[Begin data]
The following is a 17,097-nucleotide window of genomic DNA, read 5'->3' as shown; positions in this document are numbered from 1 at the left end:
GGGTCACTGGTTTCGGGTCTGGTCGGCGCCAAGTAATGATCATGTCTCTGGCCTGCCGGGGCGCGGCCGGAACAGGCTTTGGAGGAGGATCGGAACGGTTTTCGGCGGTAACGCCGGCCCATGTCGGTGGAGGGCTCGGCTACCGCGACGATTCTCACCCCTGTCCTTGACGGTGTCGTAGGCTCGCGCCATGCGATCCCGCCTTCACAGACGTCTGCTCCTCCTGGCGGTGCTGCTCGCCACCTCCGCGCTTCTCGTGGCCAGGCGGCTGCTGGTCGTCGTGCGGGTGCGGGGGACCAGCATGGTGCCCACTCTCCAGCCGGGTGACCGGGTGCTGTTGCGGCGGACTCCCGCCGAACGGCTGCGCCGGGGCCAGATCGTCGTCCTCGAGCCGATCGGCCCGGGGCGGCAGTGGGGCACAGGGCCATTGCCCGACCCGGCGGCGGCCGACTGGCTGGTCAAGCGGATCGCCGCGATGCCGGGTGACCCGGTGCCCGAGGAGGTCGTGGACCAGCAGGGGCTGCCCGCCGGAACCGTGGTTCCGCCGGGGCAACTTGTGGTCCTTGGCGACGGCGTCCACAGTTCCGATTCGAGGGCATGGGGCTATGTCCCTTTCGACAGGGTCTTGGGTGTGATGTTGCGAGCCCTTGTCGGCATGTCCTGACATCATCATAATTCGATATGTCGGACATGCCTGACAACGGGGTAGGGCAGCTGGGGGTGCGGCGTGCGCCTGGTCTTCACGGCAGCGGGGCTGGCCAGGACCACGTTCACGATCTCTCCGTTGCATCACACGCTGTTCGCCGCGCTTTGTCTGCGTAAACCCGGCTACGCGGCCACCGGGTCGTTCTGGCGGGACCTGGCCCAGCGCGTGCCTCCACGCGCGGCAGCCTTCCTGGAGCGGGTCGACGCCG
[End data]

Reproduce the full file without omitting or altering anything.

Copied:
The following is a 17,097-nucleotide window of genomic DNA, read 5'->3' as shown; positions in this document are numbered from 1 at the left end:
GGGTCACTGGTTTCGGGTCTGGTCGGCGCCAAGTAATGATCATGTCTCTGGCCTGCCGGGGCGCGGCCGGAACAGGCTTTGGAGGAGGATCGGAACGGTTTTCGGCGGTAACGCCGGCCCATGTCGGTGGAGGGCTCGGCTACCGCGACGATTCTCACCCCTGTCCTTGACGGTGTCGTAGGCTCGCGCCATGCGATCCCGCCTTCACAGACGTCTGCTCCTCCTGGCGGTGCTGCTCGCCACCTCCGCGCTTCTCGTGGCCAGGCGGCTGCTGGTCGTCGTGCGGGTGCGGGGGACCAGCATGGTGCCCACTCTCCAGCCGGGTGACCGGGTGCTGTTGCGGCGGACTCCCGCCGAACGGCTGCGCCGGGGCCAGATCGTCGTCCTCGAGCCGATCGGCCCGGGGCGGCAGTGGGGCACAGGGCCATTGCCCGACCCGGCGGCGGCCGACTGGCTGGTCAAGCGGATCGCCGCGATGCCGGGTGACCCGGTGCCCGAGGAGGTCGTGGACCAGCAGGGGCTGCCCGCCGGAACCGTGGTTCCGCCGGGGCAACTTGTGGTCCTTGGCGACGGCGTCCACAGTTCCGATTCGAGGGCATGGGGCTATGTCCCTTTCGACAGGGTCTTGGGTGTGATGTTGCGAGCCCTTGTCGGCATGTCCTGACATCATCATAATTCGATATGTCGGACATGCCTGACAACGGGGTAGGGCAGCTGGGGGTGCGGCGTGCGCCTGGTCTTCACGGCAGCGGGGCTGGCCAGGACCACGTTCACGATCTCTCCGTTGCATCACACGCTGTTCGCCGCGCTTTGTCTGCGTAAACCCGGCTACGCGGCCACCGGGTCGTTCTGGCGGGACCTGGCCCAGCGCGTGCCTCCACGCGCGGCAGCCTTCCTGGAGCGGGTCGACGCCG